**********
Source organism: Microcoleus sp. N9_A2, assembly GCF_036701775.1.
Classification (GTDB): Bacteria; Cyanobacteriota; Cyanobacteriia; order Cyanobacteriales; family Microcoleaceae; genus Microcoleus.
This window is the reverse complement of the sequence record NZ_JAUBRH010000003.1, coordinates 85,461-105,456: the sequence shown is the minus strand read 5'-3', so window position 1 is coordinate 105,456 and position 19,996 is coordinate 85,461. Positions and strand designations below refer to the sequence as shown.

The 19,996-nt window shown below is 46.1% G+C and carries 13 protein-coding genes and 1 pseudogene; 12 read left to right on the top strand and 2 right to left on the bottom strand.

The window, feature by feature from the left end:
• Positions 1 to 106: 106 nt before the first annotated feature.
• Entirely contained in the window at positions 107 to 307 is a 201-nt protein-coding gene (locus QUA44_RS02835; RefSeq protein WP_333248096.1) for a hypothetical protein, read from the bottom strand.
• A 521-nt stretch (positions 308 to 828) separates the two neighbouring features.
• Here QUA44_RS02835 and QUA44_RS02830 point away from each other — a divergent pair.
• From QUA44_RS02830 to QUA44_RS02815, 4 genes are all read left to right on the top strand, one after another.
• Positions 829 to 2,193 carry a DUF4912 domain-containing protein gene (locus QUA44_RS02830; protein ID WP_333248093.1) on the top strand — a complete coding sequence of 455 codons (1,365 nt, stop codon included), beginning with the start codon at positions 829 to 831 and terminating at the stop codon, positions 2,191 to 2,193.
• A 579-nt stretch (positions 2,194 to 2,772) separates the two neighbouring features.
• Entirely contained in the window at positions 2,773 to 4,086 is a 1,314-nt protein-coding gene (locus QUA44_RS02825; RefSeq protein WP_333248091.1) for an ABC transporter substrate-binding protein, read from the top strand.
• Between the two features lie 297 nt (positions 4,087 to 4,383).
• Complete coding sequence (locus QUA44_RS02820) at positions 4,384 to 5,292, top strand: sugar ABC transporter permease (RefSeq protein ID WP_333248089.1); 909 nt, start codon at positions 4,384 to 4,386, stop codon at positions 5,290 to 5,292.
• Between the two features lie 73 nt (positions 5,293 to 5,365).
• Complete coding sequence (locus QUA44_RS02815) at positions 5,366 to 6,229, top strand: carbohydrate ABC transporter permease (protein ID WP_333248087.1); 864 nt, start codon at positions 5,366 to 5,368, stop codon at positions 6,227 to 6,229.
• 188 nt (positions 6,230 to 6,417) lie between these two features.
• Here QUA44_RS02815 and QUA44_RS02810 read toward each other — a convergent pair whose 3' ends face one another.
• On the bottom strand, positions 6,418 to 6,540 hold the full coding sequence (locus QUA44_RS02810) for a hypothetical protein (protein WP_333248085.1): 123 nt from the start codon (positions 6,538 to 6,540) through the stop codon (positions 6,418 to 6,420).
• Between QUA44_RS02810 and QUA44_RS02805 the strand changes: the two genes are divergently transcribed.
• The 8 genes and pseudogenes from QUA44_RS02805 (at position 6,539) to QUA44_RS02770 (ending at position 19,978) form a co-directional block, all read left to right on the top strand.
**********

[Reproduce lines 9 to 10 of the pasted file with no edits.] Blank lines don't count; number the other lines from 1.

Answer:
• Here QUA44_RS02835 and QUA44_RS02830 point away from each other — a divergent pair.
• From QUA44_RS02830 to QUA44_RS02815, 4 genes are all read left to right on the top strand, one after another.